I’ll leave others to review Avatar and Night at the Museum 2–here are my recommendations of the best documentary films I saw over the past year. Yes, call me a docu-geek, I probably watch more documentaries than other genres (thank you netflix!)–though animated cartoons come a close second! If you’re wondering why “The Yes Men Fix the World” isn’t on here–I just haven’t had a chance to see it, though I’m a big fan. Most have links to the official sites with trailers for viewing.
1)Planet Earth BBC Series: I know I’m a bit tardy with this one, but I only recently came across it–then I was addicted for a while. What a gorgeous, awesome, mysterious globe we live on! Nearly every scene is stunning. My favorite? The birds of paradise. No, wait, the cute polar bear cubs and awesome whales. No, actually it’s the zombie ants whose brains get taken over by viruses and then dissolved. True story. I sometimes suspect that this is what has happened to me.
2)Young @ Heart: The story of a chorus of senior citizens learning and performing rock & roll and soul tunes. Enough said! It’s actually one of my favorites of all time–very inspiring.
3)Food, Inc. & King Corn: This is definitely the decade for people waking up to the realities of our industrial food system. As the subtitles promises, “You’ll never look at dinner the same way.” If you want to stick your head in the sand and stay disconnected to the food you put in your body, don’t watch this.
These 2 films are extremely important, telling the story of giant corporations privatizing our finite and dwindling water supply, a basic human necessity is being transformed into a for-profit commodity.
These battles (a major flashpoint was in Chochabamba, Bolivia, 2000, sometimes called the Bolivia Water Wars) may in the end make oil wars look benign. We can adjust to alt. energy sources–we can’t survive without fresh, clean water. Both privatization and water conflicts are increasingly taking place here at home–as cities give away water supplies and we misuse our water resources in highly irrational and wasteful ways. For example,
Flow profiles the case of Nestle (Ice Mountain bottled water ) stealing water in Michigan. Because of organized citizen action (I’m going to start putting that in bold-faced type with exclamation points to boost the meme) recognizing their common public good, they finally have won the battle.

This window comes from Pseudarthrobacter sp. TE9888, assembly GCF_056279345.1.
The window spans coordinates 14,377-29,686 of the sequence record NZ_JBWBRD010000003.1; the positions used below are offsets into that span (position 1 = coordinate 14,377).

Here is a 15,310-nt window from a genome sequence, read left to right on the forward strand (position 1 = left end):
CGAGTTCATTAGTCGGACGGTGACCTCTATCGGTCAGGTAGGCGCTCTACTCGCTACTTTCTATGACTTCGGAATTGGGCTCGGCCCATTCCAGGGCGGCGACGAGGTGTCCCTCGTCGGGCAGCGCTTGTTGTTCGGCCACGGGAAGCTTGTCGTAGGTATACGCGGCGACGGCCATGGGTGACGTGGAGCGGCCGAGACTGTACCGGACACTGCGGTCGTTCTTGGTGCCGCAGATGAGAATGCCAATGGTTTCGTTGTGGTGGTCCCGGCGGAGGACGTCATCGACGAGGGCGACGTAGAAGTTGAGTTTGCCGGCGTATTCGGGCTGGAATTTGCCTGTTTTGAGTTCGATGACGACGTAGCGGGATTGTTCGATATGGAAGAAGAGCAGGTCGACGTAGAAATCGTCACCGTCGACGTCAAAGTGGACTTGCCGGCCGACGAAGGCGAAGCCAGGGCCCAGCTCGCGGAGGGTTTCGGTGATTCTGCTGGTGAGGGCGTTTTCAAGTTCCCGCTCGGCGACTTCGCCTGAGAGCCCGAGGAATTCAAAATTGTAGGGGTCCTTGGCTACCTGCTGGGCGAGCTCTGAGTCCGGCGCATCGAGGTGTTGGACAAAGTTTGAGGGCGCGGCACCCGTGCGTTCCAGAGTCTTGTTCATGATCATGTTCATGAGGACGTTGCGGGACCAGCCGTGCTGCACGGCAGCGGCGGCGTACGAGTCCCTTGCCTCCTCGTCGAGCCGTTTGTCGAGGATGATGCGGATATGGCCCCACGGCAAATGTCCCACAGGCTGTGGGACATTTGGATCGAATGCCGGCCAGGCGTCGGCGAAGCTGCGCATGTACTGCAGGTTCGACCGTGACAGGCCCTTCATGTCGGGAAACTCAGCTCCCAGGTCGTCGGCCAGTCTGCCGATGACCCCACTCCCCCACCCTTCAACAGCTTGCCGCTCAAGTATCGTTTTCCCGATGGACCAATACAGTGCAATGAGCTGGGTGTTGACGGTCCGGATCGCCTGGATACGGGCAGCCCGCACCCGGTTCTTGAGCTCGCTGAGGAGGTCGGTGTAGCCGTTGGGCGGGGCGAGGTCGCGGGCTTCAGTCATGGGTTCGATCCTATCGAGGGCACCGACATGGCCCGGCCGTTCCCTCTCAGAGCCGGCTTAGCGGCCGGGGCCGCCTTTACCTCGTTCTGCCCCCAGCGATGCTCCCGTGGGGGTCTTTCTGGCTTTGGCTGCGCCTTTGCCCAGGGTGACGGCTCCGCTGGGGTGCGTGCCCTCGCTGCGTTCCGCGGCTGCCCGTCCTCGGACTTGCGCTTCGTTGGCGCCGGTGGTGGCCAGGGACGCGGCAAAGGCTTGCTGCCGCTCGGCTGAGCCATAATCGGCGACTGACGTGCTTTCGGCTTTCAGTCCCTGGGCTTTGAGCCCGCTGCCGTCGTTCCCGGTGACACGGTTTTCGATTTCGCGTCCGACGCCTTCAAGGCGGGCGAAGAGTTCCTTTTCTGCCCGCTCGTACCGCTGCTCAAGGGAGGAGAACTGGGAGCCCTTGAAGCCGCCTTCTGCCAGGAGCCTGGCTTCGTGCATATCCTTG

And it’s not just water companies, but also soda & beverage companies, that are profiting handsomely from current arrangements. Coca-Cola is stealing water world wide, and is known for its human rights and environmental abuses from India to Columbia. In fact several universities have banned Coca-Cola from their campuses. When you go to India you are struck by the pervasiveness of Coca-Cola’s logos, even in the most impoverished places, even as the company steals water from aquifers, poisons its beverage with toxins, and pollutes surrounding farm land. Because of these and other reasons I don’t drink Coca-Cola or bottled water (Dasani is owned by Coca-Cola).
These are simply in a long list of threats posed by the “corporatocracy” discussed in John Perkins and Naomi Klein’s book–privatizing what should be publicly controlled & managed resource. In fact, when I attended the World Social Forum in Nairobi, Kenya it was a major topic of discussion as communities in Africa and India and Latin America are fighting these corporate parasites. It will undoubtedly be one of the issues at the U.S. Social Forum in Detroit this June.
5)Hacking Democracy: If you are at all concerned about the integrity of our election systems, watch this movie! It flows like a detective movie and Bev Harris is a modern-day hero. However, if you think Diebold, ES&S, and other private companies should determine how we vote and how votes get counted–then skip this.
6)War Made Easy: Can I make a brief wish?: that this decade also be the one that people wake up about our war economy, the military industrial complex, and the true nature of American foreign policy. While I’m wishing, can I ask that this film is shown in every classroom across the nation, starting at age 7 1/2? Don’t wishes come in threes? Ok, numero tres: that more people start challenging this tragic way of doing things and reexamine our values and priorities (aka organized citizen action). The film covers how almost every war & military engagement is accompanied by lies, omitting real motivations, then sold as a form of peacemaking on the basis of fear (wow, why does that sound familiar? oh yeah, Obama’s Peace Prize acceptance speech); it shows how the mainstream media plays a cheer-leading role for every war; and it shows how war really affects those on the other side of our screens. While your at it , why don’t go ahead and “get your peace” on and make a cozy weekend of it sometime and also watch the following: Why We Fight (which focuses on the profitability of war & establishes beyond a doubt America’s imperial aims) and Sir, No Sir! (about enlisted soldiers who resisted during the Vietnam War). I promise, ‘you’ll never look at peace & war the same way again’.